Bringing together a distinguished interdisciplinary group of scholars, this volume explores what happens when new forms of privatization meet collectivist pasts, public space is sold off to satisfy investor needs and tourist gazes, and the state plans for Egypt’s future in desert cities while stigmatizing and neglecting Cairo’s popular neighborhoods. These dynamics produce surprising contradictions and juxtapositions that are coming to define today’s Middle East. The original publication of this volume launched the Cairo School of Urban Studies, committed to fusing political-economy and ethnographic methods and sensitive to ambivalence and contingency, to reveal the new contours and patterns of modern power emerging in the urban frame. Contributors: Mona Abaza, Nezar AlSayyad, Paul Amar, Walter Armbrust, Vincent Battesti, Fanny Colonna, Eric Denis, Dalila ElKerdany, Yasser Elsheshtawy, Farha Ghannam, Galila El Kadi, Anouk de Koning, Petra Kuppinger, Anna Madoeuf, Catherine Miller, Nicolas Puig, Said Sadek, Omnia El Shakry, Diane Singerman, Elizabeth A. Smith, Leïla Vignal, Caroline Williams....read more
15 October 2009
80 b/w illus., 21 tables, 2 maps
Beyond the Victim
The Politics and Ethics of Empowering Cairo’s Street Children
The Politics and Ethics of Empowering Cairo’s Street ChildrenKamal Fahmi
Street children—abandoned or runaway children living on their own—can be found in cities all over the world, and their numbers are growing despite numerous international programs aimed at helping them. All too frequently, these children are viewed solely as victims or deviants to be rescued and rehabilitated. In Beyond the Victim, sociologist Kamal Fahmi draws on eight years of fieldwork with street children in Cairo to portray them in a much different—and empowering—light. Fahmi argues that, far from being mere victims or deviants, these children, in running away from alienating home lives and finding relative freedom in the street, are capable of actively defining their situations in their own terms. They are able to challenge the roles assigned to children, make judgments, and develop a network of niches and resources in a teeming metropolis such as Cairo. Fahmi suggests that social workers and others need to respect the agency the children display in changing their own lives. In addition to collective advocacy with and on behalf of street children, social workers should empower them by encouraging their voluntary participation in non-formal educational activities....read more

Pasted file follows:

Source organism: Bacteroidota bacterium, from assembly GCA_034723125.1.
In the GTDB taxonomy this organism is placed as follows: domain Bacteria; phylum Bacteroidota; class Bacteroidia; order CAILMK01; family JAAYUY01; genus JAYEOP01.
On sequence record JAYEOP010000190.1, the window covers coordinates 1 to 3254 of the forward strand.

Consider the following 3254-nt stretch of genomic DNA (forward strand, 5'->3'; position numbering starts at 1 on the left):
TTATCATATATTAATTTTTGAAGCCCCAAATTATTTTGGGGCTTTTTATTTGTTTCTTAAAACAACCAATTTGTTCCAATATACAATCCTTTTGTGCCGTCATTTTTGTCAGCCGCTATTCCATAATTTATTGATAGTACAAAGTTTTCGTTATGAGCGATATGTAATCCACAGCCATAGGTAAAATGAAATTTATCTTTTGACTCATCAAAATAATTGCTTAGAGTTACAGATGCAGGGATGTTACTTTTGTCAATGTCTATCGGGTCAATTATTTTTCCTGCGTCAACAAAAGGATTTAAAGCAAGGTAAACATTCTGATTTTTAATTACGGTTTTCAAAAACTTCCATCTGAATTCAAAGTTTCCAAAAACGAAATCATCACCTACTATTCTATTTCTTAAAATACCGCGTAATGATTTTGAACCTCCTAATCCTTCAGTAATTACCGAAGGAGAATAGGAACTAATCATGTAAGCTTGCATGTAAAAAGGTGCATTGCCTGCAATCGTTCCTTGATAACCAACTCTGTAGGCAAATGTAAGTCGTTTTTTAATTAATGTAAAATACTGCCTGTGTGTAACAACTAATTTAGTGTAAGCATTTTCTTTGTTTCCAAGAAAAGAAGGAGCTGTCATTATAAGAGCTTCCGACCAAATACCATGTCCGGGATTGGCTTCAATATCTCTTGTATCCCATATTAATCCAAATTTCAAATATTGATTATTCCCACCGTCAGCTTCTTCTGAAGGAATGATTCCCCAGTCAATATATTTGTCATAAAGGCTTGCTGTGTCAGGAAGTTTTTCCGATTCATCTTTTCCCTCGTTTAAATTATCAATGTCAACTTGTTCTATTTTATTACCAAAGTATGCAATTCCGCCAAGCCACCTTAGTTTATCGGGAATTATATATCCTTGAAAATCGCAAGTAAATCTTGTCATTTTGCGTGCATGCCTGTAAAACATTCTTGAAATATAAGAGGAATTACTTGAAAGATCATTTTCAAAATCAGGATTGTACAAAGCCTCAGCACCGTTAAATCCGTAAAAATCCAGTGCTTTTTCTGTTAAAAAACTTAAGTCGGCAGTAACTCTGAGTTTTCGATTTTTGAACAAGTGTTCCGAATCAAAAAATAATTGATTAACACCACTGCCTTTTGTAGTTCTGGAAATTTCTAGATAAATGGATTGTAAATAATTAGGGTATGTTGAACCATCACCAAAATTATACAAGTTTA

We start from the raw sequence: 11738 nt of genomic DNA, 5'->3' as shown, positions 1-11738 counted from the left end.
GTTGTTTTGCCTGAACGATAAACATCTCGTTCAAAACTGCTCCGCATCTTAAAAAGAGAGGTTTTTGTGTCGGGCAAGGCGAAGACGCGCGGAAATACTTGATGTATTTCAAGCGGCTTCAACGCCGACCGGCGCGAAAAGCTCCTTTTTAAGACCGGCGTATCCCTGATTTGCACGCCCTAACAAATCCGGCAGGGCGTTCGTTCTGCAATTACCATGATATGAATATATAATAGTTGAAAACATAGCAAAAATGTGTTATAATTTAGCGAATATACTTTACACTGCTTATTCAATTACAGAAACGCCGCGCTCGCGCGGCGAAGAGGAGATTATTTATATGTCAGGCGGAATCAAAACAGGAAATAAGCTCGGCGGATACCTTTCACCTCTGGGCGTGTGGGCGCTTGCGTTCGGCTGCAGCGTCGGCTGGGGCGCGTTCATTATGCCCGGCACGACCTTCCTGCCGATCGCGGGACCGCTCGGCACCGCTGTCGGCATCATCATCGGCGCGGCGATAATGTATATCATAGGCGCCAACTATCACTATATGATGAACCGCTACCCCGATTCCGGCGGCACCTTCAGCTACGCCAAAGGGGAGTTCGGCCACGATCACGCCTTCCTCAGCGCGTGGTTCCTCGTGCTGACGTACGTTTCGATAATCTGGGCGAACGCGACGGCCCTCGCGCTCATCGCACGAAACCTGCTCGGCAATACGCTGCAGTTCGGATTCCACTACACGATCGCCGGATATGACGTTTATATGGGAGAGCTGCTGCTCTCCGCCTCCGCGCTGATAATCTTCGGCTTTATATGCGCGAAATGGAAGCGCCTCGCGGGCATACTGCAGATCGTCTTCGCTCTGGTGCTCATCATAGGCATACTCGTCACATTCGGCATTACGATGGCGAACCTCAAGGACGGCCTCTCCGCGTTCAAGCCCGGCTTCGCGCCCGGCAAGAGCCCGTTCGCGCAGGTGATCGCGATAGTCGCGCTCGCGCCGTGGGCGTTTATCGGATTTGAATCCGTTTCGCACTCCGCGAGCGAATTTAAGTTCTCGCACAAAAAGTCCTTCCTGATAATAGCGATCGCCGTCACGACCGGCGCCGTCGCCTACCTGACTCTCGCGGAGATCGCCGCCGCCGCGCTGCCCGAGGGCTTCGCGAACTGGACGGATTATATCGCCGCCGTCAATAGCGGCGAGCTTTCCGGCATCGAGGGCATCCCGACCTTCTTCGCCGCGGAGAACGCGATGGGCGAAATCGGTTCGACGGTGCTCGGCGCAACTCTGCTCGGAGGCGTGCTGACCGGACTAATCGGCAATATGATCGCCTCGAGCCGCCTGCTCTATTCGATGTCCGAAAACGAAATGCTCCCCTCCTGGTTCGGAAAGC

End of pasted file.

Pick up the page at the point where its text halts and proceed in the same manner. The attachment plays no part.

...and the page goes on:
13 illus. incl. 5 in color
Civil Society Exposed
The Politics of NGOs in Egypt
The Politics of NGOs in EgyptMaha Abdelrahman
Is the concept of civil society relevant to social and political change? What is the role of its most well-known agents, non-governmental organisations (NGOs), in promoting emancipatory projects? Maha Abdelrahman analyses the empirical case of Egyptian ‘civil society’ in order to ascertain whether the experience of civil society organisations, and of NGOs in particular, validates the contention prevalent in academic and policy circles that civil society is the main engine for social and political transformation. The author concludes that civil society, far from constituting this engine, is a politically contested terrain characterised by authoritarian and repressive tendencies....read more